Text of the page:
Isaiah 26:3-4
"You keep him in perfect peace
whose mind is stayed on you, 
because he trusts in you.
Trust in the LORD forever,
for the LORD GOD is an everlasting rock."

Psalm 34:1
"I will bless the LORD at all times;
his praise shall continually be in my mouth."

Psalm 34:18
"The LORD is near to the brokenhearted
and saves the crushed in spirit." 

Wednesday, October 02, 2019

"Away for the Day"

2 Timothy 2:23 
“Have nothing to do with foolish, ignorant controversies; you know that they breed quarrels.”

2 Timothy 3: 1-5 
“But understand this, that in the last days there will come times of difficulty. For people will be lovers of self, lovers of money, proud, arrogant, abusive, disobedient to their parents, ungrateful, unholy, heartless, unappeasable, slanderous, without self-control, brutal, not loving good, treacherous, reckless, swollen with conceit, lovers of pleasure rather than lovers of God, having the appearance of godliness, but denying its power.  Avoid such people.”

I’ve been reading 2 Timothy the past couple of mornings and these passages stuck out to me today.  To me, they pretty well describe much of what I see on Twitter - especially, “Christian” Twitter, to be brutally honest.  It seems like lately Twitter is becoming a more and more toxic place to hang out. “News” stories are posted as fact before all the facts are in, meaning that the original story often is NOT the true reading of what has happened, but by the time the retractions are printed, it is a bit too late - the first, misleading impression is already planted firmly in people's heads. There is a lot of incivility in interactions, too. So much arguing over things that are better not argued in the Twitter or Facebook space, because it’s really not designed for reasoned arguments. Anyway, most of the heated debates I see do not seem to be all that edifying, and are usually more unhelpful than anything. I know I’m being vague, but I don’t need to throw out specifics here.  If you’re on Twitter and Facebook at all, you’ve seen these kinds of things. And the conspiracy theories on various and sundry topics, oh dear.  Wowza. Not a wise use of time or mental energy.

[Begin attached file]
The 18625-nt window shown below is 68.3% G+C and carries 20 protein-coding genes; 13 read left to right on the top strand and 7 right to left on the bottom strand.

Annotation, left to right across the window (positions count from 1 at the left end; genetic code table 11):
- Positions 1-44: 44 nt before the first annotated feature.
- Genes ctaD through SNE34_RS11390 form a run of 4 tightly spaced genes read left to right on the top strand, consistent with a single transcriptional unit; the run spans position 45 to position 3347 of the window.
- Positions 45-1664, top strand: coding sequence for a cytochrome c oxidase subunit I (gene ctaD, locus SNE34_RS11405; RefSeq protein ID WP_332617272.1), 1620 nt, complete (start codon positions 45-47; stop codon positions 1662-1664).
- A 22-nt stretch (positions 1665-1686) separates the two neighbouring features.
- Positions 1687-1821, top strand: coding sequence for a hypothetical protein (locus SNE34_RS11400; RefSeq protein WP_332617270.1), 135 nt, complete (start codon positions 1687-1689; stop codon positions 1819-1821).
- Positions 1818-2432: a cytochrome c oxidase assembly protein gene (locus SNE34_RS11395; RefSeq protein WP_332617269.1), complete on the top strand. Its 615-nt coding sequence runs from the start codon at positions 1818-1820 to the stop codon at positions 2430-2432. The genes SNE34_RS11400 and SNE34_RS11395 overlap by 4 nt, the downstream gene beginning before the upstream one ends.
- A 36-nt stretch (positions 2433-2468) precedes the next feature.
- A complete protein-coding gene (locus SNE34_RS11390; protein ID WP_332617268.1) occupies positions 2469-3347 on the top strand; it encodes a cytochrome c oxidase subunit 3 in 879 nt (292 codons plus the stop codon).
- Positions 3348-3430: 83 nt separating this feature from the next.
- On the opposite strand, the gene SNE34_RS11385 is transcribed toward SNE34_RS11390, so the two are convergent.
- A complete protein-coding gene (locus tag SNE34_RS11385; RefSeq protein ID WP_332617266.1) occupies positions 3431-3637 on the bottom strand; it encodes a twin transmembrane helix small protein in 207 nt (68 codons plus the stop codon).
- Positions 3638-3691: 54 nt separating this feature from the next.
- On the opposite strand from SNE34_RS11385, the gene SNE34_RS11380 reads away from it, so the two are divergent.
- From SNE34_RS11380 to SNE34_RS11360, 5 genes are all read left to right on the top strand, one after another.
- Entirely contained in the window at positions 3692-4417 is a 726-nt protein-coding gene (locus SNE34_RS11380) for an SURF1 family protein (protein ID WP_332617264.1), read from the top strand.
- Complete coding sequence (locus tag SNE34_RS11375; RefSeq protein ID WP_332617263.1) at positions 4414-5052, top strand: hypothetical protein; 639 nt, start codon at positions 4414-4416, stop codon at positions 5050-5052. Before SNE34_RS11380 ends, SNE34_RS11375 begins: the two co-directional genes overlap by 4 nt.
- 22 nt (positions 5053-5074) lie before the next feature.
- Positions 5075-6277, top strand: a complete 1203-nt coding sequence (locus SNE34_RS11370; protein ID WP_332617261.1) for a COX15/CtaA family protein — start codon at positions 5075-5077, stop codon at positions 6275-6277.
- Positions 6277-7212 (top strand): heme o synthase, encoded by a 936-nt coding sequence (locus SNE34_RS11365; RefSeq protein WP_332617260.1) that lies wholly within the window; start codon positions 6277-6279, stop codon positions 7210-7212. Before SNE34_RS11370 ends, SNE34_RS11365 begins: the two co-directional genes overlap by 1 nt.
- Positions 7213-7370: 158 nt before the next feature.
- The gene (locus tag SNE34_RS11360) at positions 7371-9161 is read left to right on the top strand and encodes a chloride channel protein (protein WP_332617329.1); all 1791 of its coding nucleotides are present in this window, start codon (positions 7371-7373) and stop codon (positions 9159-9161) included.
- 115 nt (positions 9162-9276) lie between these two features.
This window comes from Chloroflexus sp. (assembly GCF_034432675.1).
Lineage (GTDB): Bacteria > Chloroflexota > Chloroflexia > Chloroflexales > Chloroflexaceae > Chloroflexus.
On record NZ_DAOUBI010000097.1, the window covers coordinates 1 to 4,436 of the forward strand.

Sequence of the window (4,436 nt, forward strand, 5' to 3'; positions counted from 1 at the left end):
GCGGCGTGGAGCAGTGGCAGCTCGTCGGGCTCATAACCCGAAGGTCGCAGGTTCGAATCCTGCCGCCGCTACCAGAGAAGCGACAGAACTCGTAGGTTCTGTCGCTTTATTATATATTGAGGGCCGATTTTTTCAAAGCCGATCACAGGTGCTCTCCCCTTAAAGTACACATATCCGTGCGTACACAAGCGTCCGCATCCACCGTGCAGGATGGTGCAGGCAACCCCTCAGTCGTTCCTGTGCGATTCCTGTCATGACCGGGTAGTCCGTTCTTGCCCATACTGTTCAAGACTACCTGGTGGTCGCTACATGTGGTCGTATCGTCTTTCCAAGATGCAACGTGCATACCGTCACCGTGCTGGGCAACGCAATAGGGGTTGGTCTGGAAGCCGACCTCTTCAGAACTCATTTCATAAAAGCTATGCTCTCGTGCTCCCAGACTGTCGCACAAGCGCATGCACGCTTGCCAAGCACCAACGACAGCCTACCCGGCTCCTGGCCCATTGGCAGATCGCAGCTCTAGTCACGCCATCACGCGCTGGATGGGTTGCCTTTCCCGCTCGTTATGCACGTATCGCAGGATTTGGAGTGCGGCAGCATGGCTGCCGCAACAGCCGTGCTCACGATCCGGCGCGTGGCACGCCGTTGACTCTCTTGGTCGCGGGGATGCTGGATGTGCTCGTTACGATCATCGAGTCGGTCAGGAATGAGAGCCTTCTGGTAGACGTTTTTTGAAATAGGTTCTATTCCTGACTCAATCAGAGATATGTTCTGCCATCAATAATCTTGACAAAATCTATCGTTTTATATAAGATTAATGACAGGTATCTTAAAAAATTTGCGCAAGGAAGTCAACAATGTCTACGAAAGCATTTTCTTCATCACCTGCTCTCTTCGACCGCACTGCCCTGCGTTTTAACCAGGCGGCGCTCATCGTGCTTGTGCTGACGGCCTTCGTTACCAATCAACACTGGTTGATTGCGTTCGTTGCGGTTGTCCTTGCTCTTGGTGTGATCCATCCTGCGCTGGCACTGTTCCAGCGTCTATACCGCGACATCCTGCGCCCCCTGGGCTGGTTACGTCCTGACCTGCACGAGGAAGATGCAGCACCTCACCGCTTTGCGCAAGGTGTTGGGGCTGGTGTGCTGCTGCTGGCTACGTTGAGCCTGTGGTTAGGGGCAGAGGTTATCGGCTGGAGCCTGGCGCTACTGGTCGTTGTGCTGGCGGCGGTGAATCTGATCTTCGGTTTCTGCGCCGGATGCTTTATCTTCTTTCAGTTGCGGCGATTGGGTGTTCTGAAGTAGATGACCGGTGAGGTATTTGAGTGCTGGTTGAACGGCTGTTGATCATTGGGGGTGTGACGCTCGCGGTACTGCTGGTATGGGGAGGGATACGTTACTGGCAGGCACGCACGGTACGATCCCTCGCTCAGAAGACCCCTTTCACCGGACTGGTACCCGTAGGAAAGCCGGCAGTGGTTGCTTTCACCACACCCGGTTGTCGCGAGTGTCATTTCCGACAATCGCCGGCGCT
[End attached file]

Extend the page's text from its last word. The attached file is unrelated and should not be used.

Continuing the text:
I find that I’ve been, once again, spending more time on Twitter and Facebook than is probably helpful, and reading 2 Timothy today, with the warning - “Avoid such people,” I got to thinking it’s time to take a breather. 

My daughter’s middle school has adopted a policy this year that they call, “Away for the Day.” Basically they have asked all the students to either leave their cell phones at home or at least turn them off and put them in their backpacks and lockers during the school day. I’m thinking that may be a wise course of action for me, too. So, I’m thinking that after I post this, I could very much benefit from an “Away for the Day” policy regarding my use of social media. Just today I’ve already seen a difference in my attitude, as time I would have spent scrolling through Twitter this morning I actually spent reading a book that is ministering to my soul, and spent some time in prayer that was desperately needed, and wrote this blog post, something I'd like to do more often - write blog posts, hopefully thoughtful ones, that is.  

So, I’m thinking “Away for the Day” will be a good thing to try for a while. And maybe, just maybe, I may need to clean out some of the voices I follow on social media and ‘avoid such people.’ I’ve already started purging my Twitter feed a bit.  

Happy Wednesday!